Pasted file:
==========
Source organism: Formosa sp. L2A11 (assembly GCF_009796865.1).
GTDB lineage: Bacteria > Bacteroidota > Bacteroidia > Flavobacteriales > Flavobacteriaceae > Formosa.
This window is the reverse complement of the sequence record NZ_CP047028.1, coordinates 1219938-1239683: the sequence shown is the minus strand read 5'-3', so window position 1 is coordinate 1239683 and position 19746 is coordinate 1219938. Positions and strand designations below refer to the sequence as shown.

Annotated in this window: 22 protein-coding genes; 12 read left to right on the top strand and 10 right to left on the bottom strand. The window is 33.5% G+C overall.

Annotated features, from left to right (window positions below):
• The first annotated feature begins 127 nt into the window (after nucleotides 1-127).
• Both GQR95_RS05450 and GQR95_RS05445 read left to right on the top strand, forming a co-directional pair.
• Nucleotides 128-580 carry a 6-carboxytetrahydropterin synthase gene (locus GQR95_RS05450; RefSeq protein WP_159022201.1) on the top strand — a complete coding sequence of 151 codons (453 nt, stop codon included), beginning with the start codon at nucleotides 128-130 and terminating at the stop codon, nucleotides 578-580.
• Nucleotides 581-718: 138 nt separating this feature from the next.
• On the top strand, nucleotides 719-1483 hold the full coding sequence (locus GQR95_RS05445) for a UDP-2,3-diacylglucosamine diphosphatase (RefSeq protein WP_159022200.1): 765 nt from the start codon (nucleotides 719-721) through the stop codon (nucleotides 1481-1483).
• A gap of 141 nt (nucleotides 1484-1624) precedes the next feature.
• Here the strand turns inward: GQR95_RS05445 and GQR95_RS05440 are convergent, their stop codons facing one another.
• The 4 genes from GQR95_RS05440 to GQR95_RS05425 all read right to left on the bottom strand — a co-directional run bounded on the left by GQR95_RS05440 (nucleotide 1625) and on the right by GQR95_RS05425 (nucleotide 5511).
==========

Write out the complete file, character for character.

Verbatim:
Source organism: Formosa sp. L2A11 (assembly GCF_009796865.1).
GTDB lineage: Bacteria > Bacteroidota > Bacteroidia > Flavobacteriales > Flavobacteriaceae > Formosa.
This window is the reverse complement of the sequence record NZ_CP047028.1, coordinates 1219938-1239683: the sequence shown is the minus strand read 5'-3', so window position 1 is coordinate 1239683 and position 19746 is coordinate 1219938. Positions and strand designations below refer to the sequence as shown.

Annotated in this window: 22 protein-coding genes; 12 read left to right on the top strand and 10 right to left on the bottom strand. The window is 33.5% G+C overall.

Annotated features, from left to right (window positions below):
• The first annotated feature begins 127 nt into the window (after nucleotides 1-127).
• Both GQR95_RS05450 and GQR95_RS05445 read left to right on the top strand, forming a co-directional pair.
• Nucleotides 128-580 carry a 6-carboxytetrahydropterin synthase gene (locus GQR95_RS05450; RefSeq protein WP_159022201.1) on the top strand — a complete coding sequence of 151 codons (453 nt, stop codon included), beginning with the start codon at nucleotides 128-130 and terminating at the stop codon, nucleotides 578-580.
• Nucleotides 581-718: 138 nt separating this feature from the next.
• On the top strand, nucleotides 719-1483 hold the full coding sequence (locus GQR95_RS05445) for a UDP-2,3-diacylglucosamine diphosphatase (RefSeq protein WP_159022200.1): 765 nt from the start codon (nucleotides 719-721) through the stop codon (nucleotides 1481-1483).
• A gap of 141 nt (nucleotides 1484-1624) precedes the next feature.
• Here the strand turns inward: GQR95_RS05445 and GQR95_RS05440 are convergent, their stop codons facing one another.
• The 4 genes from GQR95_RS05440 to GQR95_RS05425 all read right to left on the bottom strand — a co-directional run bounded on the left by GQR95_RS05440 (nucleotide 1625) and on the right by GQR95_RS05425 (nucleotide 5511).